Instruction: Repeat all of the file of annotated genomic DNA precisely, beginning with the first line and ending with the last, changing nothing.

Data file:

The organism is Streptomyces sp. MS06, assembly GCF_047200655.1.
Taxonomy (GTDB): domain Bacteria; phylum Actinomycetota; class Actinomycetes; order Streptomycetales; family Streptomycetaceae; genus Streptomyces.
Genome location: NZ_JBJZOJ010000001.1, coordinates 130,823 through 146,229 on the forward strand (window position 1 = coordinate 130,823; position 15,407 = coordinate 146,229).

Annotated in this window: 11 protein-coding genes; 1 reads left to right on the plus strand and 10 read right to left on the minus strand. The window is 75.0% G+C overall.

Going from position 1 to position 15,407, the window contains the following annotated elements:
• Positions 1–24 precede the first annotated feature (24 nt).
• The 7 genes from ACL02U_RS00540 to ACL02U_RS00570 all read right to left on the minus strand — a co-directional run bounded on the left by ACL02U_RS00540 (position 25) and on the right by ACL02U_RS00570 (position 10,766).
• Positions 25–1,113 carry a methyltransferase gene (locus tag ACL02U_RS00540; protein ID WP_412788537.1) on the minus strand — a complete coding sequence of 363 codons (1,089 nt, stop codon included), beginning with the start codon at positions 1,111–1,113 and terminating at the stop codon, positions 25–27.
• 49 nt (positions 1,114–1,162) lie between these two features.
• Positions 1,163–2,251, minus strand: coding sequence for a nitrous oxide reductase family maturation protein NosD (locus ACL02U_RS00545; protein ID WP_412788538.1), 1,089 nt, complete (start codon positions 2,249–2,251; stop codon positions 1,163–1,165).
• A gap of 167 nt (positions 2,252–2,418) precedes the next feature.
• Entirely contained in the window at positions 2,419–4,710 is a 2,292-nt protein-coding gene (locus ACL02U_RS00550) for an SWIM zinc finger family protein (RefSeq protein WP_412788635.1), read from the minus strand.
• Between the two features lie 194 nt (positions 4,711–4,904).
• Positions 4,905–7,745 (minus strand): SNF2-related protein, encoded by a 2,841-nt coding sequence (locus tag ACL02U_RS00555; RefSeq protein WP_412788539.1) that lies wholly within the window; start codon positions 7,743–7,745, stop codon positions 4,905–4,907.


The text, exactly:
The organism is Streptomyces sp. MS06, assembly GCF_047200655.1.
Taxonomy (GTDB): domain Bacteria; phylum Actinomycetota; class Actinomycetes; order Streptomycetales; family Streptomycetaceae; genus Streptomyces.
Genome location: NZ_JBJZOJ010000001.1, coordinates 130,823 through 146,229 on the forward strand (window position 1 = coordinate 130,823; position 15,407 = coordinate 146,229).

Annotated in this window: 11 protein-coding genes; 1 reads left to right on the plus strand and 10 read right to left on the minus strand. The window is 75.0% G+C overall.

Going from position 1 to position 15,407, the window contains the following annotated elements:
• Positions 1–24 precede the first annotated feature (24 nt).
• The 7 genes from ACL02U_RS00540 to ACL02U_RS00570 all read right to left on the minus strand — a co-directional run bounded on the left by ACL02U_RS00540 (position 25) and on the right by ACL02U_RS00570 (position 10,766).
• Positions 25–1,113 carry a methyltransferase gene (locus tag ACL02U_RS00540; protein ID WP_412788537.1) on the minus strand — a complete coding sequence of 363 codons (1,089 nt, stop codon included), beginning with the start codon at positions 1,111–1,113 and terminating at the stop codon, positions 25–27.
• 49 nt (positions 1,114–1,162) lie between these two features.
• Positions 1,163–2,251, minus strand: coding sequence for a nitrous oxide reductase family maturation protein NosD (locus ACL02U_RS00545; protein ID WP_412788538.1), 1,089 nt, complete (start codon positions 2,249–2,251; stop codon positions 1,163–1,165).
• A gap of 167 nt (positions 2,252–2,418) precedes the next feature.
• Entirely contained in the window at positions 2,419–4,710 is a 2,292-nt protein-coding gene (locus ACL02U_RS00550) for an SWIM zinc finger family protein (RefSeq protein WP_412788635.1), read from the minus strand.
• Between the two features lie 194 nt (positions 4,711–4,904).
• Positions 4,905–7,745 (minus strand): SNF2-related protein, encoded by a 2,841-nt coding sequence (locus tag ACL02U_RS00555; RefSeq protein WP_412788539.1) that lies wholly within the window; start codon positions 7,743–7,745, stop codon positions 4,905–4,907.